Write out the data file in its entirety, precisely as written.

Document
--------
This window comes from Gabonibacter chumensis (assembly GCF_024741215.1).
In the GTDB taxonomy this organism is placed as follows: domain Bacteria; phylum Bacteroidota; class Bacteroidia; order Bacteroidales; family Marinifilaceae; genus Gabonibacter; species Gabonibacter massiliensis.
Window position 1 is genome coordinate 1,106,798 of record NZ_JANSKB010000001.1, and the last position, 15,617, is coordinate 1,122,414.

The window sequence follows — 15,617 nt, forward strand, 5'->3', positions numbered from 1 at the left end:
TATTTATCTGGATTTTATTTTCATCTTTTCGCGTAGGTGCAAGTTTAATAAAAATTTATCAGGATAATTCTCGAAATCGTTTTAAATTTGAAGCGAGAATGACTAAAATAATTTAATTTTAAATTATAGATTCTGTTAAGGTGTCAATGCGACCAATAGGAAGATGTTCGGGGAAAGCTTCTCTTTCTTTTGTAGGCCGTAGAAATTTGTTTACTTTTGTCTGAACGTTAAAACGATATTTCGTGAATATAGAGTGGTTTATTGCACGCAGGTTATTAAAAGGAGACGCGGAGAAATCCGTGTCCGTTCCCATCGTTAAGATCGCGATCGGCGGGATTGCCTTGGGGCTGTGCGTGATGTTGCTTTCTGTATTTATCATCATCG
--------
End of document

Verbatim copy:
This window comes from Gabonibacter chumensis (assembly GCF_024741215.1).
In the GTDB taxonomy this organism is placed as follows: domain Bacteria; phylum Bacteroidota; class Bacteroidia; order Bacteroidales; family Marinifilaceae; genus Gabonibacter; species Gabonibacter massiliensis.
Window position 1 is genome coordinate 1,106,798 of record NZ_JANSKB010000001.1, and the last position, 15,617, is coordinate 1,122,414.

The window sequence follows — 15,617 nt, forward strand, 5'->3', positions numbered from 1 at the left end:
TATTTATCTGGATTTTATTTTCATCTTTTCGCGTAGGTGCAAGTTTAATAAAAATTTATCAGGATAATTCTCGAAATCGTTTTAAATTTGAAGCGAGAATGACTAAAATAATTTAATTTTAAATTATAGATTCTGTTAAGGTGTCAATGCGACCAATAGGAAGATGTTCGGGGAAAGCTTCTCTTTCTTTTGTAGGCCGTAGAAATTTGTTTACTTTTGTCTGAACGTTAAAACGATATTTCGTGAATATAGAGTGGTTTATTGCACGCAGGTTATTAAAAGGAGACGCGGAGAAATCCGTGTCCGTTCCCATCGTTAAGATCGCGATCGGCGGGATTGCCTTGGGGCTGTGCGTGATGTTGCTTTCTGTATTTATCATCATCG